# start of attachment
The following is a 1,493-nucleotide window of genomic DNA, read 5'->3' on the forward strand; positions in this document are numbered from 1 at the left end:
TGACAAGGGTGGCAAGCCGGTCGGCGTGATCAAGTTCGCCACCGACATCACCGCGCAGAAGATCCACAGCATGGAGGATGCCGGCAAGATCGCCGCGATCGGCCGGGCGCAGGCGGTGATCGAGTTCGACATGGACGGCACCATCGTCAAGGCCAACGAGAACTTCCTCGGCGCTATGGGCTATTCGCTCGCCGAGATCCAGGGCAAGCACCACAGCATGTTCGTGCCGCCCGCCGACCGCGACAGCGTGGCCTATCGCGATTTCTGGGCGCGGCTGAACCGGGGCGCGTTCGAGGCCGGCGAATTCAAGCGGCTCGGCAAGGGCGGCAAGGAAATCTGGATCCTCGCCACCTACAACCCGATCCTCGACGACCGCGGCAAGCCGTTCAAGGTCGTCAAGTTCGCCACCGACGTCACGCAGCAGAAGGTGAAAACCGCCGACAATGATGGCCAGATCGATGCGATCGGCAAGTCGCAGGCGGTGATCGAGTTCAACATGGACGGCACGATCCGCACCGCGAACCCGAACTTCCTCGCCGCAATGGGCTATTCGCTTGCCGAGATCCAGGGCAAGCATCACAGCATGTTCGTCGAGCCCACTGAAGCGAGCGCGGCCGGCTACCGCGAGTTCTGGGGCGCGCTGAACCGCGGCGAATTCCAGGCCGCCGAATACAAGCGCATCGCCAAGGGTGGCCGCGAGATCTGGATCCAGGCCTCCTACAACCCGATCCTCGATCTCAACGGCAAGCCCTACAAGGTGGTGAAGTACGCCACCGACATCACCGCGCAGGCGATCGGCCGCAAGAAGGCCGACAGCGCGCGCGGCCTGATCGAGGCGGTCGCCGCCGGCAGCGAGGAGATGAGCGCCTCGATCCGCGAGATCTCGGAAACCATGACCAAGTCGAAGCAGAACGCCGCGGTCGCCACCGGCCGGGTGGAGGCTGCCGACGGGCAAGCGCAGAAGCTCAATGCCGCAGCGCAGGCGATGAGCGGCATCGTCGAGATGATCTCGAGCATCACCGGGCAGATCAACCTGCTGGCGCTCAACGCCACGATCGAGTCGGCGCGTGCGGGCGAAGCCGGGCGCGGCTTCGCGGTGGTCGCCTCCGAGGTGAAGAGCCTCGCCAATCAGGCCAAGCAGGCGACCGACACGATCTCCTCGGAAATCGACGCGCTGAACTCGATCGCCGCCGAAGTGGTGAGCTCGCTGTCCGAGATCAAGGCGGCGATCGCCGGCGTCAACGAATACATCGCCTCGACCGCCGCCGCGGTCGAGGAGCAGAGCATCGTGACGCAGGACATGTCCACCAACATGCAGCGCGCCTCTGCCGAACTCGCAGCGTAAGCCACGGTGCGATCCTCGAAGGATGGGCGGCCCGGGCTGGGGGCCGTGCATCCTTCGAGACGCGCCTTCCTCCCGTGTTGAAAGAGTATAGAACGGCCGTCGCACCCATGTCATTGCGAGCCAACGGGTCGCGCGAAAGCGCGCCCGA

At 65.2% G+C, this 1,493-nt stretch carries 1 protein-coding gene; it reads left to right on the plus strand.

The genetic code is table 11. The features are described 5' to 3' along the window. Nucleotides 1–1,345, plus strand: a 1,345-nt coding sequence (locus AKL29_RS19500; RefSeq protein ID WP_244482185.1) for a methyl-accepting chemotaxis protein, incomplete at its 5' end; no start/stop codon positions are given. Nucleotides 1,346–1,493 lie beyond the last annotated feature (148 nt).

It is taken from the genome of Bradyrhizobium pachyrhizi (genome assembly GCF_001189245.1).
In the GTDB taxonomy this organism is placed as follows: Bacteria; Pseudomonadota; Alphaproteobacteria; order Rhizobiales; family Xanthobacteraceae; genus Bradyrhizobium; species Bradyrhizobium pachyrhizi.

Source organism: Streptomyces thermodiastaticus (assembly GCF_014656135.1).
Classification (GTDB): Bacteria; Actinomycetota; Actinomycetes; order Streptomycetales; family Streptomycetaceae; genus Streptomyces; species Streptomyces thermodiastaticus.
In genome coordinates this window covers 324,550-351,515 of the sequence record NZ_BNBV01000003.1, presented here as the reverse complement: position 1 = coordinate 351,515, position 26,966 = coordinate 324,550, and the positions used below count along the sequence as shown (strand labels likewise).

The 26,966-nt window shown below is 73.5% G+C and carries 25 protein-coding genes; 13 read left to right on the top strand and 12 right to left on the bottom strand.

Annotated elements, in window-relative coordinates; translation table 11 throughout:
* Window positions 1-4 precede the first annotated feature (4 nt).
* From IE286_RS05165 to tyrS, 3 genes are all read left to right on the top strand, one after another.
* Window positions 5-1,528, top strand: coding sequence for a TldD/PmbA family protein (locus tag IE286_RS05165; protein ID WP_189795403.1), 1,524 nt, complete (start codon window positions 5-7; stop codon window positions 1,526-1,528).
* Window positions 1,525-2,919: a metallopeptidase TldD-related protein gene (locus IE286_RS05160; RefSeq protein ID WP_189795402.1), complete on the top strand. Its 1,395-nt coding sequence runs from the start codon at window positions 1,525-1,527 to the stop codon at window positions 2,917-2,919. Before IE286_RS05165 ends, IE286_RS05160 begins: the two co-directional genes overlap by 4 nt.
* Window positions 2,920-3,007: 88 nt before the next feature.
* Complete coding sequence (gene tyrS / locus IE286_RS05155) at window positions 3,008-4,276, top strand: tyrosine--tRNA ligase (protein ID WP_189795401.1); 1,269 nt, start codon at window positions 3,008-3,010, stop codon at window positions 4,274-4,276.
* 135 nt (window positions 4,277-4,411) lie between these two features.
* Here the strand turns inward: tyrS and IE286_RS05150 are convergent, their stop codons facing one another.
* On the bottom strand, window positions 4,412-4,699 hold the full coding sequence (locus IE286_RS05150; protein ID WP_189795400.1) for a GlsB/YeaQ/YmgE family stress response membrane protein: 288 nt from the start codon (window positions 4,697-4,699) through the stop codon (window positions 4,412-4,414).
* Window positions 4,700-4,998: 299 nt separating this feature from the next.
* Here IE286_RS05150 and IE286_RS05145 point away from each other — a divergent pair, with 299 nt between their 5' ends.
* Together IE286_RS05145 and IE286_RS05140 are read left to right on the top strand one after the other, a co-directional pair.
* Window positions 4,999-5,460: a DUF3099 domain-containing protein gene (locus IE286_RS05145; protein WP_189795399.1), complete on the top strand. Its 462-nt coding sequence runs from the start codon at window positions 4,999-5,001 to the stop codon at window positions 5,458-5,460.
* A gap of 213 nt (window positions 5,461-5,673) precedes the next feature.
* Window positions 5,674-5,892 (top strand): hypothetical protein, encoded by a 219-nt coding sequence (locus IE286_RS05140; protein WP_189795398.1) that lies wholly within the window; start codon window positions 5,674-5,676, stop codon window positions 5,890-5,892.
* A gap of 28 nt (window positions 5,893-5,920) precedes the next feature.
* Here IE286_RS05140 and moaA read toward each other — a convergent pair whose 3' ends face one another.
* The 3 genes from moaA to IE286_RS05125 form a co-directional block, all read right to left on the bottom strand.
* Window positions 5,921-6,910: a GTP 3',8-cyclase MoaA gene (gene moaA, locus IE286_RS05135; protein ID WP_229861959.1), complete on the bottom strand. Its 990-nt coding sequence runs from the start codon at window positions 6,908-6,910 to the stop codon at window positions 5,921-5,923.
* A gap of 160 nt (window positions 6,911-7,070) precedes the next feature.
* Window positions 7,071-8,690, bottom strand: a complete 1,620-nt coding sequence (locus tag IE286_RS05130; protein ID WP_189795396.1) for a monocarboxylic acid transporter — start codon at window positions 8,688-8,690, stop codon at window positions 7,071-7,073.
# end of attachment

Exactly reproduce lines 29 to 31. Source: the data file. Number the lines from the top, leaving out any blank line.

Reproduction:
* The 3 genes from moaA to IE286_RS05125 form a co-directional block, all read right to left on the bottom strand.
* Window positions 5,921-6,910: a GTP 3',8-cyclase MoaA gene (gene moaA, locus IE286_RS05135; protein ID WP_229861959.1), complete on the bottom strand. Its 990-nt coding sequence runs from the start codon at window positions 6,908-6,910 to the stop codon at window positions 5,921-5,923.
* A gap of 160 nt (window positions 6,911-7,070) precedes the next feature.